July 26, 2005

Wedding Crashers

Warning: This post doesn’t contain any (OK, maybe a very minor one) spoilers, but it’s more about me than it is about the movie.

There’s a reason this movie is getting decent reviews all over the place, even though people are saying it’s not a very good movie. That reason is: everyone needs a laugh.

I like Vince Vaughn. I recognize that Dodgeball and Old School are not mentally stimulating. But, thankyouverymuch, I get plenty of mental stimulation in my daily life.

If I lack mental challenges, I can flip to the second half of “6 Not So Easy Pieces” or dive into yet another technical manual or some craziness like that. There’s plenty out there.

The question is, how the heck do I un-stimulate my brain? And I’m sure I’m not the only one facing this problem. Let’s be real, everyday life fills your head with a boatload of stuff you just don’t want in there. It happens twice as fast if you’re watching FOX News, plus they’re removing some stuff you actually needed.

The antidote, for me, is friends and laughter. Buddies.

I realize Vince Vaughn plays the same character over and over again. But, dammit, I like that character. And I know Owen Wilson probably isn’t acting at all, but dammit, Vince Vaughn needs someone to play off.

Wedding Crashers is a buddy film. If you’ve never had a buddy, you won’t get this film. I’ve had/got a number of buddies, so I get it. You want complaints about the plot? You’re not going to get them here. I couldn’t care less about the plot — this is about stupid situations that buddies get into. This is about the look your buddy gives you when he can’t believe what just happened.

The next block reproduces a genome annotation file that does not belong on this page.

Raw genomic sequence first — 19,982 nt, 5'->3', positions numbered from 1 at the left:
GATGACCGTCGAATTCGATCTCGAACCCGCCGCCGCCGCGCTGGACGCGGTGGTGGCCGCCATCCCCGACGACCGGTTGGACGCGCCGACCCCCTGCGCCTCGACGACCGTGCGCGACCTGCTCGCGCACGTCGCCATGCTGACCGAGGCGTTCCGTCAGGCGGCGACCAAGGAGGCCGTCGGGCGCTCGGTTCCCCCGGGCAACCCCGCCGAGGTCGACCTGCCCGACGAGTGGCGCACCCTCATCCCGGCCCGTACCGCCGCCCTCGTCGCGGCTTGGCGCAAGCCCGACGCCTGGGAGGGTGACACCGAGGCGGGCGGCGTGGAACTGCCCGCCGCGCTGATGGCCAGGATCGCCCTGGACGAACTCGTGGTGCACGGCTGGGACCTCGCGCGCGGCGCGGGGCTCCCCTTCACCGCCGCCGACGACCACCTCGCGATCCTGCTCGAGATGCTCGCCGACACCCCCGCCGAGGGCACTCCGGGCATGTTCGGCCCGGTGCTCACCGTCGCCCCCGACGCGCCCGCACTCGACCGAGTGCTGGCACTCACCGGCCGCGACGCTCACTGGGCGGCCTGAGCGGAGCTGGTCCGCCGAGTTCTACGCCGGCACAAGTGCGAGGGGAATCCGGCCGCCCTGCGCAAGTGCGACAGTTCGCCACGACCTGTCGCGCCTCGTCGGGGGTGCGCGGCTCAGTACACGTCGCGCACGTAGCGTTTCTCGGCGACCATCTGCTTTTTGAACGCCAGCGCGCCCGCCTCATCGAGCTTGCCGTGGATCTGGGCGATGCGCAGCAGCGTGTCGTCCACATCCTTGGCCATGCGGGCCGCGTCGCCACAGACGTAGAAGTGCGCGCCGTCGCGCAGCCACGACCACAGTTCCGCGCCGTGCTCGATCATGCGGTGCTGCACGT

OK, I see I’m not going to get out of this review without telling you something about the actual film.

Here’s a synopsis: Vaughn and Wilson are wedding crashers. They drop in on weddings to enjoy the food and talk girls into bed. And they’re good at it, partly because the follow the code passed down to them from a mysterious predecessor. But it really works because they have each other’s back. They pull each other into stupid situations and pull each other out. In short, they’re buddies. The success such a film does not really come from saving the girl or winning the big game. It comes from one guy putting up with getting repeatedly slammed hard into the ground just because he promised his buddy he’d help him out for a cause that makes little or no sense.

I’ve been both the guy that has the crazy idea and convinces his buddy to join in and the guy who somehow goes along with it. Those spontaneous moments are some of the most memorable.

Our two protagonists charm their way through the video collage at the beginning of the film before the thin plot kicks in: there’s one more big wedding to crash for the season. You already know what’s coming. One is going to get in too deep and then the movie will be a mix of humorous moments and sappy seriousness.

Is there much that is new and exciting in this film? No, not really. There are some memorable scenes, but most of this stuff has been done before. But it’s just a movie, and there are a number of laugh out loud moments that were distracting enough that I didn’t care about the far-too-loud guy in the back who appears to never have seen a “man is suddenly faced with a homosexual admirer” gag.